A new “reality” program about the lives of a group of young female wheelchair users will be debuting in April on the Sundance Channel (Huffpost has details here.) “Push Girls” (yes, really) aims to give viewers:
“an unscripted look into the lives of four gorgeous ladies who became disabled after enduring tragic car accidents or debilitating diseases”
“an uncensored glimpse at what it means to be sexy, ambitious and living with paralysis”
For starters, I should say that it’s a good thing if there’s more mainstream awareness of the full, rich, non-tear-jerking lives led by so many disabled people. And insofar as programs like this work toward that goal, it’s likewise a good thing. So I’ll tune in with interest. But there’s so much not to like about the way this program is being pitched. My biggest pet peeves:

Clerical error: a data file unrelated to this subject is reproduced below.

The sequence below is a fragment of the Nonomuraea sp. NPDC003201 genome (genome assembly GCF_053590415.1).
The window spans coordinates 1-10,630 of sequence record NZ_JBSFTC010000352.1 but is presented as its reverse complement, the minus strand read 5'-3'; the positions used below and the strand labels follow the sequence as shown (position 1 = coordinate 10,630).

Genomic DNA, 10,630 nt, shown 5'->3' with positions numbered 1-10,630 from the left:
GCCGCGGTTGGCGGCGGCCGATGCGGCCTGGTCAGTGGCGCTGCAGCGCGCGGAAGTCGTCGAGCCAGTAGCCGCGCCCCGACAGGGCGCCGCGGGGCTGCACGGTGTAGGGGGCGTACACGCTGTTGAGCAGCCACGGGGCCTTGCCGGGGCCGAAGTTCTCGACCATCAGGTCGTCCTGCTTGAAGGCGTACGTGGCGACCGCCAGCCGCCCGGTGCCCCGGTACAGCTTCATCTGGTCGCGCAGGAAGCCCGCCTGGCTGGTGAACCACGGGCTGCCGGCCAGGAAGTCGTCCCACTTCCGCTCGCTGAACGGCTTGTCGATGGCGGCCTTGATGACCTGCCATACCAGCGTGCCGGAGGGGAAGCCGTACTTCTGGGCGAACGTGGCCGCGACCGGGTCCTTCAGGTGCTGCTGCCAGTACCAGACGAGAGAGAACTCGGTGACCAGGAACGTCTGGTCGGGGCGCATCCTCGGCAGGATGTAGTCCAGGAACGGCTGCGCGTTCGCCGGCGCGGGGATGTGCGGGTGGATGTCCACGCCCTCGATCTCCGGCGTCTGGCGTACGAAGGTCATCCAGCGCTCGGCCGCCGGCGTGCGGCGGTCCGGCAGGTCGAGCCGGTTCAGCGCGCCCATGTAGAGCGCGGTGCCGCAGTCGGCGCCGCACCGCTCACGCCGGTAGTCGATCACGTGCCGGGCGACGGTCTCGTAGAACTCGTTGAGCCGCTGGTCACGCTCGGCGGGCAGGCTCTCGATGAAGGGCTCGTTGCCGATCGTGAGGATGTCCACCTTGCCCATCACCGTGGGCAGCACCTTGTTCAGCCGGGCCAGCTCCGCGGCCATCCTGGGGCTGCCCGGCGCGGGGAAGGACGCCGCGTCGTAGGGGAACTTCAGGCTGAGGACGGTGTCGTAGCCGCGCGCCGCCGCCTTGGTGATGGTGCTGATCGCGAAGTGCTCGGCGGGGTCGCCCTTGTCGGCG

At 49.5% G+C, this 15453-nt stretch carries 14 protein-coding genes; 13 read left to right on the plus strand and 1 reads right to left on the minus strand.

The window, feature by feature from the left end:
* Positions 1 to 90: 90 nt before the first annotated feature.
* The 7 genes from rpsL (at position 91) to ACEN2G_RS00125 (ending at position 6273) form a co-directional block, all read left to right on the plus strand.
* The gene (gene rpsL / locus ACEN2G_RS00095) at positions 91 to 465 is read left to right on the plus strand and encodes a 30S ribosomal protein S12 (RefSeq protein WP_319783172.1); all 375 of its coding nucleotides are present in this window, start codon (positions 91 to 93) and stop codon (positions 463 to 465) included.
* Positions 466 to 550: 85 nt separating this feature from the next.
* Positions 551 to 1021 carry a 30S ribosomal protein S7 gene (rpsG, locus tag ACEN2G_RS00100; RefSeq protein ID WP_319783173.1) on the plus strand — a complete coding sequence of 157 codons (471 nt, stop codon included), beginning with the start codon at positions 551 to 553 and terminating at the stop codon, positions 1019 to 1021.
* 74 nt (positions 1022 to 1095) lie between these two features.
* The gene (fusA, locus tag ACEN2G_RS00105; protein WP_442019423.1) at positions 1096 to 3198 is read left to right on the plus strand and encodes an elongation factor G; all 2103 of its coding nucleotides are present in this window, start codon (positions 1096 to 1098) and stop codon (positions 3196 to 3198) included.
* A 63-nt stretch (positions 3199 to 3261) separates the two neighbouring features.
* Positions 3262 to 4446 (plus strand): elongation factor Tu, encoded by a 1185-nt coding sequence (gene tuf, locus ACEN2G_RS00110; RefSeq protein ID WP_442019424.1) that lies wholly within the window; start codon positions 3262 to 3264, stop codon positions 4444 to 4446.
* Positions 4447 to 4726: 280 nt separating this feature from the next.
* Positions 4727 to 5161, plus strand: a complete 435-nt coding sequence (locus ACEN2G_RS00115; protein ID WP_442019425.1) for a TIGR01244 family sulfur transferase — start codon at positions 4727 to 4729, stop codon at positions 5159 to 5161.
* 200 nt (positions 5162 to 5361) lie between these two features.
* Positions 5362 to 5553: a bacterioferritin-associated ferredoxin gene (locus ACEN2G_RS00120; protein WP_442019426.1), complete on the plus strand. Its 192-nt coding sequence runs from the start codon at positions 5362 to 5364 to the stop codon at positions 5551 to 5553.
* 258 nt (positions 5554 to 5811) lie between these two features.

(1) Why do the women have to be young and conventionally hot? Surely the best way to overcome the stereotypes of disabled people as sexless or unattractive is to challenge our starting assumption of what sexy, attractive bodies can look like – not get together a bunch of women who look like models who happen to be sitting down. While it’s important to recognize that disabled people can be “hot” by conventional standards, there’s only so far that’s going to toward helping us appreciate non-standard bodies. Disabled bodies are never going to be “normal”. That’s part of their charm.
(2) Just for once, it would be nice to see a mainstream discussion of disability that isn’t laced with “tragic overcomer” rhetoric. Not strong, fearless people bravely facing the tragedy of disability. Not inspiring, motivational people showing us how to persevere against all odds. Just happy, flourishing people who as it happens are disabled.